(Bruce, vol. III. and vol. IV., pp. 23–90, and Salt’s Second Journey to Abyssinia, II. 270, etc.; both these are quoted from French versions which are alone available to me, the former by Castera, Londres, 1790, the latter by P. Henry, Paris, 1816; Fr. Th. Rink, Al Macrisi, Hist. Rerum Islamiticarum in Abyssinia, etc., Lugd. Bat. 1798; Rüppell, Dissert. on Abyss. Hist. and Chronology in his work on that country; Quat. Makr. II. 122–123; Quat. Mém. sur l’Égypte, II. 268, 276.)

NOTE 6. — The last words run in the G.T.: “Il ont singles de plosors maineres. Il ont gat paulz (see note 2, ch. xxiii. supra), et autre gat maimon si devisez qe pou s’en faut de tiel hi a qe ne senblent a vix d’omes.” The beautiful cocks and hens are, I suppose, Guinea fowl.

[We read in the Si Shi ki: “There is (in Western Asia) a large bird, above 10 feet high, with feet like a camel, and of bluish-grey colour. When it runs it flaps the wings. It eats fire, and its eggs are of the size of a sheng” (a certain measure for grain). (Bretschneider, Med. Res., I. pp. 143–144.) Dr. Bretschneider gives a long note on the ostrich, called in Persian shutur-murg (camel-bird), from which we gather the following information: “The ostrich, although found only in the desert of Africa and Western Asia, was known to the Chinese in early times, since their first intercourse with the countries of the far west. In the History of the Han (T’sien Han shu, ch. xcvi.) it is stated that the Emperor Wu-ti, B.C. 140–186, first sent an embassy to An-si, a country of Western Asia, which, according to the description given of it, can only be identified with ancient Parthia, the empire of the dynasty of the Arsacides. In this country, the Chinese chronicler records, a large bird from 8 to 9 feet high is found, the feet, the breast, and the neck of which make it resemble the camel. It eats barley. The name of this bird is ta ma tsio (the bird of the great horse). It is further stated that subsequently the ruler of An-si sent an embassy to the Chinese emperor, and brought as a present the eggs of this great bird. In the Hou Han shu, ch. cxviii., an embassy from An-si is mentioned again in A.D. 101. They brought as presents a lion and a large bird. In the History of the Weí Dynasty, A.D. 386–558, where for the first time the name of Po-sz’ occurs, used to designate Persia, it is recorded that in that country there is a large bird resembling a camel and laying eggs of large size. It has wings and cannot fly far. It eats grass and flesh, and swallows men. In the History of the T’ang (618–907) the camel-bird is again mentioned as a bird of Persia. It is also stated there that the ruler of T’u-huo-lo (Tokharestan) sent a camel-bird to the Chinese emperor. The Chinese materia medica, Pen ts’ao Kang mu, written in the 16th century, gives (ch. xlix.) a good description of the ostrich, compiled from ancient authors. It is said, amongst other things, to eat copper, iron, stones, etc., and to have only two claws on its feet. Its legs are so strong that it can dangerously wound a man by jerking. It can run 300 li a day. Its native countries are A-dan (Aden) Dju-bo (on the Eastern African coast). A rude but tolerably exact drawing of the camel-bird in the Pen-ts’ao proves that the ostrich was well known to the Chinese in ancient times, and that they paid great attention to it. In the History of the Ming Dynasty, ch. cccxxvi., the country of Hu-lu-mo-sz’ (Hormuz on the Persian Gulf) is mentioned as producing ostriches.”— H.C.]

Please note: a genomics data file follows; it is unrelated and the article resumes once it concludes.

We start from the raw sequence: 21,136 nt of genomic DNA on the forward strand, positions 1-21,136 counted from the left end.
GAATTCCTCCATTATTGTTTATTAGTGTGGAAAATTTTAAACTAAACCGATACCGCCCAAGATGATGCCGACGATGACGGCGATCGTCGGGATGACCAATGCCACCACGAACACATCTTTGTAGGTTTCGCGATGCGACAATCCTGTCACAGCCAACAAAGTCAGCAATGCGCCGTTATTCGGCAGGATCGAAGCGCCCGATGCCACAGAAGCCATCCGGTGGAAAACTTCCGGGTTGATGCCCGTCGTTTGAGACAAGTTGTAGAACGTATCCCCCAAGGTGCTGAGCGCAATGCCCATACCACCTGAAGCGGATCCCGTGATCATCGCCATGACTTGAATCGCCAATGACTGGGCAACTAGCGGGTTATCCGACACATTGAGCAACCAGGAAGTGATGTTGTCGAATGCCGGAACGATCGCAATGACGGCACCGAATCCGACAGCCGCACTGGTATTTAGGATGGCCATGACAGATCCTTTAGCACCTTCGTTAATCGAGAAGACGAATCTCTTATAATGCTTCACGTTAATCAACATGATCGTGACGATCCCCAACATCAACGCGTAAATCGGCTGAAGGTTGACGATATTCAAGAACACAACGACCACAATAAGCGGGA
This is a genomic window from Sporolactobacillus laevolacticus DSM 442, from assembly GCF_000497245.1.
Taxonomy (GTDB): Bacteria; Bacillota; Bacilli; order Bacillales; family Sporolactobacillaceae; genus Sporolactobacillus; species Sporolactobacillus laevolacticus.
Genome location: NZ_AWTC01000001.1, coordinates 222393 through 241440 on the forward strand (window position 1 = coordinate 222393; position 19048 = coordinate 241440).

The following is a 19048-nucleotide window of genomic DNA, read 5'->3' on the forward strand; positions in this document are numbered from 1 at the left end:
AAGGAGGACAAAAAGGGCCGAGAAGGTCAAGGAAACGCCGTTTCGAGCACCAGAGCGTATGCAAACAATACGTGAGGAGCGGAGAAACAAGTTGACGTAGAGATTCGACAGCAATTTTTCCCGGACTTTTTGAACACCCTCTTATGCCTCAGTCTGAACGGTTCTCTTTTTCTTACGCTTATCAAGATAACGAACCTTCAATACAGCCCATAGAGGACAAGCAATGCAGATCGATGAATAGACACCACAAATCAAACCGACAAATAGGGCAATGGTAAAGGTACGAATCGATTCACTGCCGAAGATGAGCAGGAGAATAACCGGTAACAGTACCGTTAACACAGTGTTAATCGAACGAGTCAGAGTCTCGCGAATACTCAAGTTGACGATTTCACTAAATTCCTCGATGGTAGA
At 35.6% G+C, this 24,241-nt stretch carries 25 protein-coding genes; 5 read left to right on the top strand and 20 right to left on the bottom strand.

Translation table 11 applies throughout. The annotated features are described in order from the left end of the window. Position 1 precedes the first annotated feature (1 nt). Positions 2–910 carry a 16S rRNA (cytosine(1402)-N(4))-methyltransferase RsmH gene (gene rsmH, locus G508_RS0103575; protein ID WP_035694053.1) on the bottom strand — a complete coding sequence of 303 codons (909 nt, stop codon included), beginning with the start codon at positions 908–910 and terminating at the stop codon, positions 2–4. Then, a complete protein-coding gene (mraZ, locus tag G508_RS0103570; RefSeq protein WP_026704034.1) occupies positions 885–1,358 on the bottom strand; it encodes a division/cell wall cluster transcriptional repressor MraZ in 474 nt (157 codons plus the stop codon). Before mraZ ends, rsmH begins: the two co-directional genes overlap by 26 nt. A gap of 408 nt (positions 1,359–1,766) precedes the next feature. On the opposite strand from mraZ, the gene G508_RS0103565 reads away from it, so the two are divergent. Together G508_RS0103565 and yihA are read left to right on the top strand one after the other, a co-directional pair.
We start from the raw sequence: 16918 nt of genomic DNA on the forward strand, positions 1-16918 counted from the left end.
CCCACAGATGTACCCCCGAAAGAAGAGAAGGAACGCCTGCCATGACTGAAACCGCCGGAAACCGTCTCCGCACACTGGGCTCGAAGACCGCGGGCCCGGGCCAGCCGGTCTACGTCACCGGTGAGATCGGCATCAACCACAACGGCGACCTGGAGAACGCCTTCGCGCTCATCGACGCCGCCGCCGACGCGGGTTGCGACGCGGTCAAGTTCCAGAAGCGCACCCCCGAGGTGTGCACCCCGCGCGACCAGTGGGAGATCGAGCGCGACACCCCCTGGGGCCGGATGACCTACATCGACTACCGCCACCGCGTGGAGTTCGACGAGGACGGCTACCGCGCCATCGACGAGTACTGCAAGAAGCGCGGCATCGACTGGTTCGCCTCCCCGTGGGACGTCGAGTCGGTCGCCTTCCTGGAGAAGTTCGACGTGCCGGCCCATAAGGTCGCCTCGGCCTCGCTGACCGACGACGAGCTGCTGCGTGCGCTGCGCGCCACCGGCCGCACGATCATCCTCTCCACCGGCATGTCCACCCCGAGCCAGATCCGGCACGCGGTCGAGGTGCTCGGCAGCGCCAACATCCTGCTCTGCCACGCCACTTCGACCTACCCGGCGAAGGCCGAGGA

1 Reinaud (Abulf. I. 81) says the word Interior applied by the Arabs to a country, is the equivalent of citerior, whilst by exterior they mean ulterior. But the truth is just the reverse, even in the case before him, where Bolghár-al-Dakhila, ‘Bulgari Interiores,’ are the Volga Bulgars. So also the Arabs called Armenia on the Araxes Interior, Armenia on Lake Van Exterior (St. Martin, I. 31).

2 Thus (2) the Homeritae of Yemen, (3) the people of Axum, and Adulis or Zulla, (5) the Bugaei or Bejahs of the Red Sea coast, (6) Taiani or Tiamo, appear in Salt’s Axum Inscription as subject to the King of Axum in the middle of the 4th century.

3 Muir’s Life of Mahomet, I. cclxiii.

4 Ritter, Africa, p. 605. The statement appears to be taken from Burckhardt’s Nubia, but the reference is not quite clear. There is nothing about this army in Quatremère’s Mém. sur la Nubie. (Mém. sur l’Égypte, vol. ii.)

5 Armandi indeed quotes a statement in support of such use from a Spaniard, Marmol, who travelled (he says) in Abyssinia in the beginning of the 16th century. But the author in question, already quoted at pp. 368 and 407, was no traveller, only a compiler; and the passage cited by Armandi is evidently made up from the statement in Poggio and from what our traveller has said about Zanjibar. (Supra, p. 422. See Marmol, Desc. de Affrica, I. f. 27, v.)

6 834 for 836.

7 On Aufat, see De Sacy, Chrestom. Arabe, I. 457.